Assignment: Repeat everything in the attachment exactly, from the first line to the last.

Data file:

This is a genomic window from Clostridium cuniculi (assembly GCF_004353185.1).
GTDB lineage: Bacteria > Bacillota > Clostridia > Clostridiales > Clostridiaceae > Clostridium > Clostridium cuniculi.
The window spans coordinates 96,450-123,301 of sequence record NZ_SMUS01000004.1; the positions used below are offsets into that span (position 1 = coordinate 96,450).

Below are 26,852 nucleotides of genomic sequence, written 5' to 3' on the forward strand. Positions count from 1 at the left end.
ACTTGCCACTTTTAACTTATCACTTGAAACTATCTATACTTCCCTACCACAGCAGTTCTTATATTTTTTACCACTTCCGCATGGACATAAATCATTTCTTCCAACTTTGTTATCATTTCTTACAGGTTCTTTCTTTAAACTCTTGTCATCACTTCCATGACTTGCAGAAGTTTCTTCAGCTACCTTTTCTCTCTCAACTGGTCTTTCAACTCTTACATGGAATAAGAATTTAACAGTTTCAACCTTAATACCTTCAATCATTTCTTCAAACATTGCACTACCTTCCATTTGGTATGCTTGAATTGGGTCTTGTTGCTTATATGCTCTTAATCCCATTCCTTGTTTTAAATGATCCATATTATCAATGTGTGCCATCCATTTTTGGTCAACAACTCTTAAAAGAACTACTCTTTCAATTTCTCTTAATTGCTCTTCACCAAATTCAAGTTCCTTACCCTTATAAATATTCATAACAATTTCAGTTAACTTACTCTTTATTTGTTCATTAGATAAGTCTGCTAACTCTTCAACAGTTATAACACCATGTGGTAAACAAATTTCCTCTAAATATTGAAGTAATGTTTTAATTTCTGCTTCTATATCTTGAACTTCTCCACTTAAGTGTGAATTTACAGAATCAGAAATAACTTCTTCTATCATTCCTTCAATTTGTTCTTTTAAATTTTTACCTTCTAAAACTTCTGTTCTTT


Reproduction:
This is a genomic window from Clostridium cuniculi (assembly GCF_004353185.1).
GTDB lineage: Bacteria > Bacillota > Clostridia > Clostridiales > Clostridiaceae > Clostridium > Clostridium cuniculi.
The window spans coordinates 96,450-123,301 of sequence record NZ_SMUS01000004.1; the positions used below are offsets into that span (position 1 = coordinate 96,450).

Below are 26,852 nucleotides of genomic sequence, written 5' to 3' on the forward strand. Positions count from 1 at the left end.
ACTTGCCACTTTTAACTTATCACTTGAAACTATCTATACTTCCCTACCACAGCAGTTCTTATATTTTTTACCACTTCCGCATGGACATAAATCATTTCTTCCAACTTTGTTATCATTTCTTACAGGTTCTTTCTTTAAACTCTTGTCATCACTTCCATGACTTGCAGAAGTTTCTTCAGCTACCTTTTCTCTCTCAACTGGTCTTTCAACTCTTACATGGAATAAGAATTTAACAGTTTCAACCTTAATACCTTCAATCATTTCTTCAAACATTGCACTACCTTCCATTTGGTATGCTTGAATTGGGTCTTGTTGCTTATATGCTCTTAATCCCATTCCTTGTTTTAAATGATCCATATTATCAATGTGTGCCATCCATTTTTGGTCAACAACTCTTAAAAGAACTACTCTTTCAATTTCTCTTAATTGCTCTTCACCAAATTCAAGTTCCTTACCCTTATAAATATTCATAACAATTTCAGTTAACTTACTCTTTATTTGTTCATTAGATAAGTCTGCTAACTCTTCAACAGTTATAACACCATGTGGTAAACAAATTTCCTCTAAATATTGAAGTAATGTTTTAATTTCTGCTTCTATATCTTGAACTTCTCCACTTAAGTGTGAATTTACAGAATCAGAAATAACTTCTTCTATCATTCCTTCAATTTGTTCTTTTAAATTTTTACCTTCTAAAACTTCTGTTCTTT